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ISRN Veterinary Science
Volume 2013 (2013), Article ID 941275, 23 pages
Review Article

Breed-Predispositions to Cancer in Pedigree Dogs

Queen’s Veterinary School Hospital, Department of Veterinary Medicine, University of Cambridge, Madingley Road, Cambridge CB3 OES, UK

Received 1 October 2012; Accepted 22 October 2012

Academic Editors: F. Napolitano and R. L. Page

Copyright © 2013 Jane M. Dobson. This is an open access article distributed under the Creative Commons Attribution License, which permits unrestricted use, distribution, and reproduction in any medium, provided the original work is properly cited.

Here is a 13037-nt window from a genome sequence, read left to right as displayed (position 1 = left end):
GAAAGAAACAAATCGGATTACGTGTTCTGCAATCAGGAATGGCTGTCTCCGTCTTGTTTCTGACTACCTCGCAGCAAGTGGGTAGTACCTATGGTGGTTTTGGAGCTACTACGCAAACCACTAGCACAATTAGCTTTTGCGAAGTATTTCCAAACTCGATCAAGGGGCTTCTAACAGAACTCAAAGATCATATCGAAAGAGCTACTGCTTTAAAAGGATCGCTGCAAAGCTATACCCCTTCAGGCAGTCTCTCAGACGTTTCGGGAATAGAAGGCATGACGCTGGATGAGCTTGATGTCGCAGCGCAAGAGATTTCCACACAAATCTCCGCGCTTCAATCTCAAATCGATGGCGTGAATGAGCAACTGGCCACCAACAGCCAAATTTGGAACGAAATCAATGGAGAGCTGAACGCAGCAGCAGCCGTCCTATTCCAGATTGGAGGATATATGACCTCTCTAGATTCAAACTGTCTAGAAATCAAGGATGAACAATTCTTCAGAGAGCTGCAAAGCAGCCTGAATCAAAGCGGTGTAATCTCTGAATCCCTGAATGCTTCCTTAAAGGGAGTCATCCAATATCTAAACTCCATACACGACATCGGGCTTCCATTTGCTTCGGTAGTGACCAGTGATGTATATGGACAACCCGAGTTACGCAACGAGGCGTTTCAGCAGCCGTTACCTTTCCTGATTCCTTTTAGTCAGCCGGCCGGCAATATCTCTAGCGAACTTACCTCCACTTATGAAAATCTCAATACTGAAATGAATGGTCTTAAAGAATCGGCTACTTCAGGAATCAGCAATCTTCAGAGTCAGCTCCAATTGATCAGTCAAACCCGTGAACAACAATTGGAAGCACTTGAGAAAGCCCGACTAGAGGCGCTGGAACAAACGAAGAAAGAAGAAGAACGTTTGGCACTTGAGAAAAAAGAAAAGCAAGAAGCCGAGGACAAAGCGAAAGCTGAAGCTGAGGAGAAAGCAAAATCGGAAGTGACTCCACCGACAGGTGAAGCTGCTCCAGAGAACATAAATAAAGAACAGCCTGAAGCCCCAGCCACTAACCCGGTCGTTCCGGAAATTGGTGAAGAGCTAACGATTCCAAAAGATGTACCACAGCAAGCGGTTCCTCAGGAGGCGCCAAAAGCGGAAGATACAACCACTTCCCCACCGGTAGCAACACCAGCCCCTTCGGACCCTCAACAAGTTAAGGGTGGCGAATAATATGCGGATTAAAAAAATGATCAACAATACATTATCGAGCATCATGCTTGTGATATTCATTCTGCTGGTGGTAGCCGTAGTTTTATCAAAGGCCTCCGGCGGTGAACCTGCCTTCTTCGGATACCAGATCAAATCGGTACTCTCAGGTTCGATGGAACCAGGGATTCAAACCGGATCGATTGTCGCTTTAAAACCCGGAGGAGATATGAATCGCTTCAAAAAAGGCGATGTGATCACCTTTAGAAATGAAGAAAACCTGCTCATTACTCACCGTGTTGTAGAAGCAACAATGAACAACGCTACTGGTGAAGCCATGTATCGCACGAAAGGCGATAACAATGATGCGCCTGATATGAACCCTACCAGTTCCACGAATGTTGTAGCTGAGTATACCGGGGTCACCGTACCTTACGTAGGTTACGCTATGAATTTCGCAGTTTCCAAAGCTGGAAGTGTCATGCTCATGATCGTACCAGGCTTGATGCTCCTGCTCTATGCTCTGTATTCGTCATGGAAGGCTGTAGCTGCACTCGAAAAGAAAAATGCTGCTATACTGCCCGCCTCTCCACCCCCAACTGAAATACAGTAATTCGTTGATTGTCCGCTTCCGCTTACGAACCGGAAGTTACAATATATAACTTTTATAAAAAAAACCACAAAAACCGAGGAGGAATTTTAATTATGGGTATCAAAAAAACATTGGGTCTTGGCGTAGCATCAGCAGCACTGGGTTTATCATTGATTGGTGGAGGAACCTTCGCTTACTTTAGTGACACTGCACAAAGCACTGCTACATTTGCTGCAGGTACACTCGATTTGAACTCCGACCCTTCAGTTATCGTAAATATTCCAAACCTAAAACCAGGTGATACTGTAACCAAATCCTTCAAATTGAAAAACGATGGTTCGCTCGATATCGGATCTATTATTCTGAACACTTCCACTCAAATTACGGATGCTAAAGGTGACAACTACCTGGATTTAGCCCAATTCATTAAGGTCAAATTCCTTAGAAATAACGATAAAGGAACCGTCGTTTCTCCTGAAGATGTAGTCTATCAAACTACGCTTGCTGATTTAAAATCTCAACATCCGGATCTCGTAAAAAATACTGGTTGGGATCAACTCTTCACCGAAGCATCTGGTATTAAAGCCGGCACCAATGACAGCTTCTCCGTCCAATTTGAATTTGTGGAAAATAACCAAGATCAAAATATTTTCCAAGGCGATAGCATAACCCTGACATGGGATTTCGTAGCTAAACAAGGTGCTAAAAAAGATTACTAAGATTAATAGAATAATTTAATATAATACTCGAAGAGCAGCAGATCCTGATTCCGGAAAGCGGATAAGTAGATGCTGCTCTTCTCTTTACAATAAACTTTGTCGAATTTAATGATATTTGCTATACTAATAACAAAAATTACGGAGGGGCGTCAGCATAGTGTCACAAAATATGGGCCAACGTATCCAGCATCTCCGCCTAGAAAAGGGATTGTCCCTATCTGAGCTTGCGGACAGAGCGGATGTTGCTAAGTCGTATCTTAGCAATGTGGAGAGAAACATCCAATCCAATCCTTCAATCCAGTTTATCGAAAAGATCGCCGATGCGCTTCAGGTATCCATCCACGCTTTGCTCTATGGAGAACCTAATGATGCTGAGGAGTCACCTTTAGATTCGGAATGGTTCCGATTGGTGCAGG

Cancer is a common problem in dogs and although all breeds of dog and crossbred dogs may be affected, it is notable that some breeds of pedigree dogs appear to be at increased risk of certain types of cancer suggesting underlying genetic predisposition to cancer susceptibility. Although the aetiology of most cancers is likely to be multifactorial, the limited genetic diversity seen in purebred dogs facilitates genetic linkage or association studies on relatively small populations as compared to humans, and by using newly developed resources, genome-wide association studies in dog breeds are proving to be a powerful tool for unravelling complex disorders. This paper will review the literature on canine breed susceptibility to histiocytic sarcoma, osteosarcoma, haemangiosarcoma, mast cell tumours, lymphoma, melanoma, and mammary tumours including the recent advances in knowledge through molecular genetic, cytogenetic, and genome wide association studies.